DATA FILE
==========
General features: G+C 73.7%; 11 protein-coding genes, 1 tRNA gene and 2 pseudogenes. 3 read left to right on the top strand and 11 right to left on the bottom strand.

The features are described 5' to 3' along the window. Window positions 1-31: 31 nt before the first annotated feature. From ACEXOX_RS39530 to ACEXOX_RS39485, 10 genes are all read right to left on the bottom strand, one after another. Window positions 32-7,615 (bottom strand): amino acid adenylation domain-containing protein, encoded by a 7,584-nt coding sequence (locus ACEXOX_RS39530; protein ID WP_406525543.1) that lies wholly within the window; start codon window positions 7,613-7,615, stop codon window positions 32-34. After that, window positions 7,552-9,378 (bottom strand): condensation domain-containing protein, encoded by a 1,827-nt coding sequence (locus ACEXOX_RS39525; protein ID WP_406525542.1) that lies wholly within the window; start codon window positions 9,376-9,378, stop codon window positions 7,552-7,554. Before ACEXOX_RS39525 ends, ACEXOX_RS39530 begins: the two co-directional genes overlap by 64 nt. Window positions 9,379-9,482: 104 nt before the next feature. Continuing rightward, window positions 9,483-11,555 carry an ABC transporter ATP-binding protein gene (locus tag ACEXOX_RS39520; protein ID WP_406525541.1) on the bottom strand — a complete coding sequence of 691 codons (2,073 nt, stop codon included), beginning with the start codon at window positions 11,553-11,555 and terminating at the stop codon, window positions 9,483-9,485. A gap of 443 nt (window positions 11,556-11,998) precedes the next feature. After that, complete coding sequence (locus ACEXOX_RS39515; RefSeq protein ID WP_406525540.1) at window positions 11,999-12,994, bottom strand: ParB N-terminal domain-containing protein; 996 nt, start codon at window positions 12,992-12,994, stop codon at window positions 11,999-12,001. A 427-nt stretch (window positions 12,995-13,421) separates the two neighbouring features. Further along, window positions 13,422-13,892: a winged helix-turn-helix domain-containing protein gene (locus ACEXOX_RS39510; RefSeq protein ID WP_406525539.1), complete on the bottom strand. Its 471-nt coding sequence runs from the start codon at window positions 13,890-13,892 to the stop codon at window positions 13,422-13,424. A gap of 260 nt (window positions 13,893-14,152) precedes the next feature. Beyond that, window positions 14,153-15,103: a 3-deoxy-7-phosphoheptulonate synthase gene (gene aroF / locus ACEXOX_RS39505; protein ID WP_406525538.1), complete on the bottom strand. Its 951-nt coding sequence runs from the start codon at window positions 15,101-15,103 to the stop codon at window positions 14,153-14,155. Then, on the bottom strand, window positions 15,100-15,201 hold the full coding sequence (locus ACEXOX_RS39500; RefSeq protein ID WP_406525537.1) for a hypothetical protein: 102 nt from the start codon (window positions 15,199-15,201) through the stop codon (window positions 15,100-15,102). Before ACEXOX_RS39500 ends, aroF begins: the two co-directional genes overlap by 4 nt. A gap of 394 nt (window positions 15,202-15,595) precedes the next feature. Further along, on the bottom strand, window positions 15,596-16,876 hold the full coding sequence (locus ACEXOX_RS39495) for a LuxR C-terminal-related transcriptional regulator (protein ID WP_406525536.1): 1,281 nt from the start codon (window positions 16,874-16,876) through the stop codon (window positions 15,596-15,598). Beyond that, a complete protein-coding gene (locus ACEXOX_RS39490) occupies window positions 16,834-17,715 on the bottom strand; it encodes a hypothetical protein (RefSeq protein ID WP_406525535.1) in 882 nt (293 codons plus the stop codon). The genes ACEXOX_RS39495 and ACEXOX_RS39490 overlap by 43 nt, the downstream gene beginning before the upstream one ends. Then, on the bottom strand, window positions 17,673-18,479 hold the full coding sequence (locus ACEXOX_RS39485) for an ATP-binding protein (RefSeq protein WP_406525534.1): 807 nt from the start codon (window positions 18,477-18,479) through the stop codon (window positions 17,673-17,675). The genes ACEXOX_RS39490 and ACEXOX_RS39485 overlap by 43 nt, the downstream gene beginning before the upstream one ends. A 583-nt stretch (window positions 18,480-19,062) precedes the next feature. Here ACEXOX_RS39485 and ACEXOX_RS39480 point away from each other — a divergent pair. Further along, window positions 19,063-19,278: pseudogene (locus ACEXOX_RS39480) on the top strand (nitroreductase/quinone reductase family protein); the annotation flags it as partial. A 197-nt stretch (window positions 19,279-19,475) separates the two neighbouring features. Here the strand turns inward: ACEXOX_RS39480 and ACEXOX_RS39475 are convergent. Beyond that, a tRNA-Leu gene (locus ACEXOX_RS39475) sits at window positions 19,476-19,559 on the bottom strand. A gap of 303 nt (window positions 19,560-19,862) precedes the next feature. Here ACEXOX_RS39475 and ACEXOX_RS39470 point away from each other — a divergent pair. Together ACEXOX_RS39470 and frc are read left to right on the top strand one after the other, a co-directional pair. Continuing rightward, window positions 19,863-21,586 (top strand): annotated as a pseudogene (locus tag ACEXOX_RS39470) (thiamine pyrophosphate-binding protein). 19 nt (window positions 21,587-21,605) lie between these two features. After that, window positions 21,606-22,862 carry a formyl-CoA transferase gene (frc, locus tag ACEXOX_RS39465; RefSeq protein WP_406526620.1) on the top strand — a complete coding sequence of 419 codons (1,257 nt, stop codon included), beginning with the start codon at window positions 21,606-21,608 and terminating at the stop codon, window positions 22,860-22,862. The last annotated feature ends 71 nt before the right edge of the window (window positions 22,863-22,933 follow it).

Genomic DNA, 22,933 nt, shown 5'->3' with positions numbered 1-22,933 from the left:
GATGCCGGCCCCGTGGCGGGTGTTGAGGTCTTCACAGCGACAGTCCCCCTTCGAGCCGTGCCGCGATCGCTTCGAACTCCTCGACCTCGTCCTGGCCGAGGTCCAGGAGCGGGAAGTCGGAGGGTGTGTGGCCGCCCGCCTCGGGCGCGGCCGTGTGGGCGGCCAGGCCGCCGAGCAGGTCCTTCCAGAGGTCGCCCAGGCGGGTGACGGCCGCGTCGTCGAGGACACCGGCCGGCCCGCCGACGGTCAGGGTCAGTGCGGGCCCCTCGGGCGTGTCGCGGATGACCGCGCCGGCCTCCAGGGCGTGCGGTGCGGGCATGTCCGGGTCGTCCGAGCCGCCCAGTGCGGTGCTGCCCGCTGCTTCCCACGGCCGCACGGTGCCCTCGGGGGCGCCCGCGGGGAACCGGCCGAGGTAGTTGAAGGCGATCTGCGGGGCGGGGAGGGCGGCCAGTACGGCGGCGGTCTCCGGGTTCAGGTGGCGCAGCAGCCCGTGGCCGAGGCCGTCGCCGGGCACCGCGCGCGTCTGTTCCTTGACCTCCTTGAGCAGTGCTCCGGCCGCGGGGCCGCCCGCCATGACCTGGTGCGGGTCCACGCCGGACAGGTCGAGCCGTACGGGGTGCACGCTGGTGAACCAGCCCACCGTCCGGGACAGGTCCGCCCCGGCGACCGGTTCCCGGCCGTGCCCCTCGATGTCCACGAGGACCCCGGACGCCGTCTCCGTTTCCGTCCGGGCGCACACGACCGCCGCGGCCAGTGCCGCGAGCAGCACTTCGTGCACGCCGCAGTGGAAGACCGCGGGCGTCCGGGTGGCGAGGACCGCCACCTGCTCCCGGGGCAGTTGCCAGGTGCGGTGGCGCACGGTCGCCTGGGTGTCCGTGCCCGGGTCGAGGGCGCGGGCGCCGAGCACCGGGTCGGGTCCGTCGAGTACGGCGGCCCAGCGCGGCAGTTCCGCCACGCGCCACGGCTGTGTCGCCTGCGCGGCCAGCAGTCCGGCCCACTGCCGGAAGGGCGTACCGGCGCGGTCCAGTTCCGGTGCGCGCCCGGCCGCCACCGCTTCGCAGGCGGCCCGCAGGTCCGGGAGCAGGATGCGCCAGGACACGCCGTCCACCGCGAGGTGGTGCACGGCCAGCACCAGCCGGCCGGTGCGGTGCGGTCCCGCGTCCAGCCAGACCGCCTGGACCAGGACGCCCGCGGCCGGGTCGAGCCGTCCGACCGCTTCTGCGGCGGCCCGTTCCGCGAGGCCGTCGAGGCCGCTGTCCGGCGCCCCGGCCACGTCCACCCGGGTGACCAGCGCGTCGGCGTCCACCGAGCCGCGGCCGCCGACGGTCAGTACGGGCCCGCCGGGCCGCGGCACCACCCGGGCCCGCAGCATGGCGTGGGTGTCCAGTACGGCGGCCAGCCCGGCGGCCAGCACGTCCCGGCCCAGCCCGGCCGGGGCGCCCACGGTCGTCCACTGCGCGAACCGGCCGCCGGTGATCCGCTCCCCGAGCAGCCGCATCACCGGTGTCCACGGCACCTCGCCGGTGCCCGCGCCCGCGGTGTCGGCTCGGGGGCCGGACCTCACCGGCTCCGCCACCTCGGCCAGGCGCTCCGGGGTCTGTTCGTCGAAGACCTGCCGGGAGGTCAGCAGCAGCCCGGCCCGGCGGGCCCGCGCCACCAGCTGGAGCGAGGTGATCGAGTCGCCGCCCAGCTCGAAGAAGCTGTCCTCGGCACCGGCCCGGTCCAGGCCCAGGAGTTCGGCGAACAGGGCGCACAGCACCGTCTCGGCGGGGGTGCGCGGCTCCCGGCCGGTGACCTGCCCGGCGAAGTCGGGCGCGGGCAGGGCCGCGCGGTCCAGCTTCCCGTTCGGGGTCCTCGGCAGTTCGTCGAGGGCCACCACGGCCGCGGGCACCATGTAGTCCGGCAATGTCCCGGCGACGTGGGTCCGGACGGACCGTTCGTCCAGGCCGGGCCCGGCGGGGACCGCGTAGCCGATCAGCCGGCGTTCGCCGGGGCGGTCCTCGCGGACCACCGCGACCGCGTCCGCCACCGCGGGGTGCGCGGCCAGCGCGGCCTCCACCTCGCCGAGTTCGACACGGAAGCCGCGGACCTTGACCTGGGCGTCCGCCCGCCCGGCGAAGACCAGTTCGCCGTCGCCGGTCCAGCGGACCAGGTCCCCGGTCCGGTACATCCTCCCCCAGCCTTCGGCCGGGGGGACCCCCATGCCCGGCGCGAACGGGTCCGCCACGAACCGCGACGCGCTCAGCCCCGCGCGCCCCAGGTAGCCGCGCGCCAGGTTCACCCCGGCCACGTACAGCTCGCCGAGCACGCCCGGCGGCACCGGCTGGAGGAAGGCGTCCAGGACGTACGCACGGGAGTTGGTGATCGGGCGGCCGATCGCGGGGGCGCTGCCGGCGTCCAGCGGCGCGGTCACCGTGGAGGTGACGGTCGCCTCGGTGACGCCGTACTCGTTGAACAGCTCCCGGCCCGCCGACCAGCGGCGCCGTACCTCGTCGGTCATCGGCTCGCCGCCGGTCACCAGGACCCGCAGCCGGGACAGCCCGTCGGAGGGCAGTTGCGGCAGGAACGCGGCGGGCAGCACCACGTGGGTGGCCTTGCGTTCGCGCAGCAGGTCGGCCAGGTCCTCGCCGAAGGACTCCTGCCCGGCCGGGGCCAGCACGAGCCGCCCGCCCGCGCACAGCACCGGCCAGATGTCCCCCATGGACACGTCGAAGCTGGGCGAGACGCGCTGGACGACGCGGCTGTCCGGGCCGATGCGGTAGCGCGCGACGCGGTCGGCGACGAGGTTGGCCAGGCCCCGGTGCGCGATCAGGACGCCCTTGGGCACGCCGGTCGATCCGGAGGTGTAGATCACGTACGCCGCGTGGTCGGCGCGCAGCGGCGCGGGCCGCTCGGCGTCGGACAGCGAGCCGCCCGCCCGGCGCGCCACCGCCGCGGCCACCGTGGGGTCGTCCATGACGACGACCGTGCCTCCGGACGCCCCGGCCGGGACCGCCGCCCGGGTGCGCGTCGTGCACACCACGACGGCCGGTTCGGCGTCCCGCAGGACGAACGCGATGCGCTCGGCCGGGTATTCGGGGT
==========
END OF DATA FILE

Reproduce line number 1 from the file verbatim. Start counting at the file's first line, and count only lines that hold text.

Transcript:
General features: G+C 73.7%; 11 protein-coding genes, 1 tRNA gene and 2 pseudogenes. 3 read left to right on the top strand and 11 right to left on the bottom strand.